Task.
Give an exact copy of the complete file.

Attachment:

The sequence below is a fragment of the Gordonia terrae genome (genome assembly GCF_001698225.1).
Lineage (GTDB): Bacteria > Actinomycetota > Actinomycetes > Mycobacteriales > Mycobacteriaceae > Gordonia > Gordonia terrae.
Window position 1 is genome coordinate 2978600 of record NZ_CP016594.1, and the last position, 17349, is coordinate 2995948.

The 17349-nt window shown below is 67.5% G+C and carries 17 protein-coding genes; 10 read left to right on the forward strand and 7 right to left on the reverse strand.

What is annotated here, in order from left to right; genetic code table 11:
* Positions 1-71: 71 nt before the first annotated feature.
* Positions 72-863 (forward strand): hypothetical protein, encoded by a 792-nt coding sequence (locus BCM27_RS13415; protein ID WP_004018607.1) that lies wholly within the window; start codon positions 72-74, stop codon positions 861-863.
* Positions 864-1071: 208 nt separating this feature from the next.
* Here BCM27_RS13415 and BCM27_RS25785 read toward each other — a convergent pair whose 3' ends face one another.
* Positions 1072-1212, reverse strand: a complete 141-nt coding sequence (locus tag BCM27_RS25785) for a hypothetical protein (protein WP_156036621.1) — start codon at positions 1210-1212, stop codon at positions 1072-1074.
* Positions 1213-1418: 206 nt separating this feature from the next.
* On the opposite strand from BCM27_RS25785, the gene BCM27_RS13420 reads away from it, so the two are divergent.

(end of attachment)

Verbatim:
The sequence below is a fragment of the Gordonia terrae genome (genome assembly GCF_001698225.1).
Lineage (GTDB): Bacteria > Actinomycetota > Actinomycetes > Mycobacteriales > Mycobacteriaceae > Gordonia > Gordonia terrae.
Window position 1 is genome coordinate 2978600 of record NZ_CP016594.1, and the last position, 17349, is coordinate 2995948.

The 17349-nt window shown below is 67.5% G+C and carries 17 protein-coding genes; 10 read left to right on the forward strand and 7 right to left on the reverse strand.

What is annotated here, in order from left to right; genetic code table 11:
* Positions 1-71: 71 nt before the first annotated feature.
* Positions 72-863 (forward strand): hypothetical protein, encoded by a 792-nt coding sequence (locus BCM27_RS13415; protein ID WP_004018607.1) that lies wholly within the window; start codon positions 72-74, stop codon positions 861-863.
* Positions 864-1071: 208 nt separating this feature from the next.
* Here BCM27_RS13415 and BCM27_RS25785 read toward each other — a convergent pair whose 3' ends face one another.
* Positions 1072-1212, reverse strand: a complete 141-nt coding sequence (locus tag BCM27_RS25785) for a hypothetical protein (protein WP_156036621.1) — start codon at positions 1210-1212, stop codon at positions 1072-1074.
* Positions 1213-1418: 206 nt separating this feature from the next.
* On the opposite strand from BCM27_RS25785, the gene BCM27_RS13420 reads away from it, so the two are divergent.